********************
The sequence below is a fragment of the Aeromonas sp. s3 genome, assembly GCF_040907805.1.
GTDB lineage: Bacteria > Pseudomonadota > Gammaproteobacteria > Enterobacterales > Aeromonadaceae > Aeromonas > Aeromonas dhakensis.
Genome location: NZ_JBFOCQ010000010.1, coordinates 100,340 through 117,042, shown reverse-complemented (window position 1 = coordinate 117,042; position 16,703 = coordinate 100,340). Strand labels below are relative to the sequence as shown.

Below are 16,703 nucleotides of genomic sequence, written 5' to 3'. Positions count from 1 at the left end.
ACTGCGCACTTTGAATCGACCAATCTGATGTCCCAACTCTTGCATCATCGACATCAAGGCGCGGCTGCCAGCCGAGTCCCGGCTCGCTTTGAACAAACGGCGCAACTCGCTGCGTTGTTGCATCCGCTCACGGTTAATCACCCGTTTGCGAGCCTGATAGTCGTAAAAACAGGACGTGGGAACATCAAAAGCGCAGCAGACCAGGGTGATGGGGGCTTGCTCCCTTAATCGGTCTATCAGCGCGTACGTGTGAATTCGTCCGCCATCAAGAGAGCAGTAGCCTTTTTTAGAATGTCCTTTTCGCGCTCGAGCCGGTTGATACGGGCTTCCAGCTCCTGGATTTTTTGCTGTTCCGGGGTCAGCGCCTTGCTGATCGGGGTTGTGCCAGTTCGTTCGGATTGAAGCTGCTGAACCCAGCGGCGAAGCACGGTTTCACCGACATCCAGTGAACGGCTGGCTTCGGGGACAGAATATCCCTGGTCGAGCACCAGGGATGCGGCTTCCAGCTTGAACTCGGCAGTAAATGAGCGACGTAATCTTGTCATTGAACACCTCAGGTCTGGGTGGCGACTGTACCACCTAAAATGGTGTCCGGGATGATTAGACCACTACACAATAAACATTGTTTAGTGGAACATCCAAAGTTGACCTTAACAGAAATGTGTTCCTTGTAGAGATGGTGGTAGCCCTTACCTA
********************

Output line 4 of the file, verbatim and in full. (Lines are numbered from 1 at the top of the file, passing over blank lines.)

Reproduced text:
Below are 16,703 nucleotides of genomic sequence, written 5' to 3'. Positions count from 1 at the left end.